Review: The Sinners’ Bell by Kevin Casey

Casey's debut is an unflinching portrayal of small-town Ireland

The Sinners’ Bell
The Sinners’ Bell
Author: Kevin Casey
ISBN-13: 9781843516705
Publisher: Lilliput Press
Guideline Price: €13

Kevin Casey’s first novel, originally published in 1968 by Faber & Faber, and republished now by the Lilliput Press, is terrifically good. Its depiction of what small-town Ireland used to be like, and its unflinching portrayal of the shuttered and pinched misery in which so many ordinary people existed rather than lived, is a terrifying reminder of a land where suspicion, jealousy, fear, puritanism and ignorance ruled.

The story is simple enough, centred on a young couple embarking on marriage, he the misogynistic, angry, spoilt only son of a shotgun marriage, she the only daughter of a widower dad.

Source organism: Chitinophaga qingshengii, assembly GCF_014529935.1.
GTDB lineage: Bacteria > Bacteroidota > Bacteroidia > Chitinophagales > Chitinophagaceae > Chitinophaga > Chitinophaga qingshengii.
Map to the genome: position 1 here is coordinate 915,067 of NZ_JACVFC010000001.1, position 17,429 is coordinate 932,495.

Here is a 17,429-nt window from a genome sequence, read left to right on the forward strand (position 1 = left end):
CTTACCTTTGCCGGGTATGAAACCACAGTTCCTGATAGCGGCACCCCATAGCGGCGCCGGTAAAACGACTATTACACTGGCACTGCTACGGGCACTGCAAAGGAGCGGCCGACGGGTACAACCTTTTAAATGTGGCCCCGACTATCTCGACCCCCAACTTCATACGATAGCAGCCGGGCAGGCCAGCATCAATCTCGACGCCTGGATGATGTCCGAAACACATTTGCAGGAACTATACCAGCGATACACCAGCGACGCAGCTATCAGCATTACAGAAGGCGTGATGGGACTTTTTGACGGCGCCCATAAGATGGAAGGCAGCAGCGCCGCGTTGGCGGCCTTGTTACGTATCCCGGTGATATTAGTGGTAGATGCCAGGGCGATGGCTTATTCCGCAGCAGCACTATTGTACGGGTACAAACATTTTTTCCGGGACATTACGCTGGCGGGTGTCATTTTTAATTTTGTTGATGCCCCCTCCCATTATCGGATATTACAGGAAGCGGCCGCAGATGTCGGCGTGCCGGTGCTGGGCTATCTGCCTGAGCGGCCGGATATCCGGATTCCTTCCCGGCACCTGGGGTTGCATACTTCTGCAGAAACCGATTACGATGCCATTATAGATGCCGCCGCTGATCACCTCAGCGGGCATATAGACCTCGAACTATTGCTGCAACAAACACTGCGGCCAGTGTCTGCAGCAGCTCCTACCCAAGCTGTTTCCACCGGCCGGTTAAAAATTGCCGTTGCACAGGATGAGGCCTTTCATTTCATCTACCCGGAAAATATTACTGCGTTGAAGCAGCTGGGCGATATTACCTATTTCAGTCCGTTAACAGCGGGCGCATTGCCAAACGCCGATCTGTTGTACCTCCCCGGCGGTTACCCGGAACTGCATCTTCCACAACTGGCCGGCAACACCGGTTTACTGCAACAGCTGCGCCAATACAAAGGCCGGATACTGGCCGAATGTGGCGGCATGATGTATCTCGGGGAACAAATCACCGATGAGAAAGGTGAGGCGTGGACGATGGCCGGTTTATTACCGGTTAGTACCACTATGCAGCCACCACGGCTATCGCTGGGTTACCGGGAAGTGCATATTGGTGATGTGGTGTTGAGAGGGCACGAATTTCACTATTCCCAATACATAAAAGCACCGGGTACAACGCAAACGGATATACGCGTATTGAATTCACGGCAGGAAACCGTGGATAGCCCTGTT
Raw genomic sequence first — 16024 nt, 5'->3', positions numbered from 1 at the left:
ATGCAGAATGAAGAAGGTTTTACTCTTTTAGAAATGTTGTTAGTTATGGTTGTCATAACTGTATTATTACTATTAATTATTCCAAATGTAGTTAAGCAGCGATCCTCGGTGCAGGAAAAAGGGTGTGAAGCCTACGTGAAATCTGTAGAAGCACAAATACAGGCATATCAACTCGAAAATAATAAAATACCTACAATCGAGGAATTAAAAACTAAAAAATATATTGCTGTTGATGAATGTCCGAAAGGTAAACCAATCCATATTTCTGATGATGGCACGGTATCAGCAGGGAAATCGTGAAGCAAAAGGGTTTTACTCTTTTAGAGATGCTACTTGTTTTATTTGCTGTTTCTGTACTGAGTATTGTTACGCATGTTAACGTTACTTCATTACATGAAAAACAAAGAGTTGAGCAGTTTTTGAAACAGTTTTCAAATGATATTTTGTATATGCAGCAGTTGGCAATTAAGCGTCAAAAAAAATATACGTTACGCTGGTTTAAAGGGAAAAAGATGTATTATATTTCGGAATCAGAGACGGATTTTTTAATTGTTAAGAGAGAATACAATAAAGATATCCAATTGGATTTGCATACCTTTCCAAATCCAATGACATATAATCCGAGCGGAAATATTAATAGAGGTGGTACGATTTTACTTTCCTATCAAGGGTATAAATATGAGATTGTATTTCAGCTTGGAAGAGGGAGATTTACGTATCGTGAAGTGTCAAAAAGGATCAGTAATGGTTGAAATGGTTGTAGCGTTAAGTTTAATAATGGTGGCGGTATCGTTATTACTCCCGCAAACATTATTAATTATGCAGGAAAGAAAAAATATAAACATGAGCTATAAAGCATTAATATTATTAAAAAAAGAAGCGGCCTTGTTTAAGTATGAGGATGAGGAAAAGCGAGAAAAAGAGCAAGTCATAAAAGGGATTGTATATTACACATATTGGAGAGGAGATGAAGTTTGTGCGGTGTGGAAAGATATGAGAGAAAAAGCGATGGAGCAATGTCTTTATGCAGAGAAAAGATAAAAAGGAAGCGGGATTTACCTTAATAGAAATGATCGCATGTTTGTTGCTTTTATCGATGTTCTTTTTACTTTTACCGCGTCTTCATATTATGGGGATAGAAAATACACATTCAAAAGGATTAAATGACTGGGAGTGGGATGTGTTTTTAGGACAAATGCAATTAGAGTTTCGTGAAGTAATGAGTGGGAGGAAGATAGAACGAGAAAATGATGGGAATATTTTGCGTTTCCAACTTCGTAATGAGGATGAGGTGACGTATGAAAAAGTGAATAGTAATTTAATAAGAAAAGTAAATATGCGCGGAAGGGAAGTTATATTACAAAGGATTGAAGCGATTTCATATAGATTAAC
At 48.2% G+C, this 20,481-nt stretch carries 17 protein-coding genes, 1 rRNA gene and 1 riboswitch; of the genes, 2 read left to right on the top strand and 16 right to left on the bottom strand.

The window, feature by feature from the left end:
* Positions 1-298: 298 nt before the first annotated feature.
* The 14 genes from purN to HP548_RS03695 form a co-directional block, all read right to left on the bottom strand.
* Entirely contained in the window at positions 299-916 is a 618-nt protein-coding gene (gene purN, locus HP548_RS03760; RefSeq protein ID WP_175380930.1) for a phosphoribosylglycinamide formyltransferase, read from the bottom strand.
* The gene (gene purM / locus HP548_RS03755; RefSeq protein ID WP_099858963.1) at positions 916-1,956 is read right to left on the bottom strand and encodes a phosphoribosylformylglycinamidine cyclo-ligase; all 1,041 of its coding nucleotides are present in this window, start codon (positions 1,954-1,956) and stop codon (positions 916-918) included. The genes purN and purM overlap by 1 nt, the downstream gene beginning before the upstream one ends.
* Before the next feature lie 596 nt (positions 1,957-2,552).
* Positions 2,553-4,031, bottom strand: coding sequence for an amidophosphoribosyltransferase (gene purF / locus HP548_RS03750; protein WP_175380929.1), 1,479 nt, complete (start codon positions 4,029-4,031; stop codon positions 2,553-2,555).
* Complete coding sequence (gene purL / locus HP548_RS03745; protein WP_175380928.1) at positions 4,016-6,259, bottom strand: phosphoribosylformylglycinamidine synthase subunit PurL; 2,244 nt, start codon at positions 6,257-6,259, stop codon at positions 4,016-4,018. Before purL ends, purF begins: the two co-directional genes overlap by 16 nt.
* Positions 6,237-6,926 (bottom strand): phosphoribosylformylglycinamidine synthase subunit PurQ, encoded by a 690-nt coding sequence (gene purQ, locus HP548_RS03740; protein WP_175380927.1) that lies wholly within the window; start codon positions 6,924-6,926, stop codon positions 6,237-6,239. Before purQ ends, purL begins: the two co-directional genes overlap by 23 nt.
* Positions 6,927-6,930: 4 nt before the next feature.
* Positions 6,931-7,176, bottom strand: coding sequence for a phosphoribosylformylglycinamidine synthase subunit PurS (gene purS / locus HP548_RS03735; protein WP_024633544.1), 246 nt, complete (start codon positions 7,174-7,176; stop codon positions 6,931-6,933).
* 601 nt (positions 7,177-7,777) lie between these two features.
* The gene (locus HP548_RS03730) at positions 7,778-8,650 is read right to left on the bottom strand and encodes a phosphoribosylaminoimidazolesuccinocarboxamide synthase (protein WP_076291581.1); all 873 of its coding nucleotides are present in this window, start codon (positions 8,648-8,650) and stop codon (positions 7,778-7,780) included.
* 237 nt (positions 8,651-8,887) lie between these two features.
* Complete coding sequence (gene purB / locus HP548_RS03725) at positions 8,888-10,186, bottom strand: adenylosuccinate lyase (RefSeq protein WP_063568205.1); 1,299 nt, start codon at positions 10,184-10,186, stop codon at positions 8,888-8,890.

Conjugal duties brutally consummated in a seedy London hotel, the couple return home to his parents’ unhappy home and deadbeat pub; wretchedness, deceit, alcoholism ensue.

Praise the Lord that so much has changed in Ireland since, with the pleasures of life once so verboten – love, sex, money, travel, creative expression, cupcakes – now centre stage.


Next time someone opens their gob in misty-eyed reminiscence of the good old days hand them this book, light the blue touchpaper and stand clear.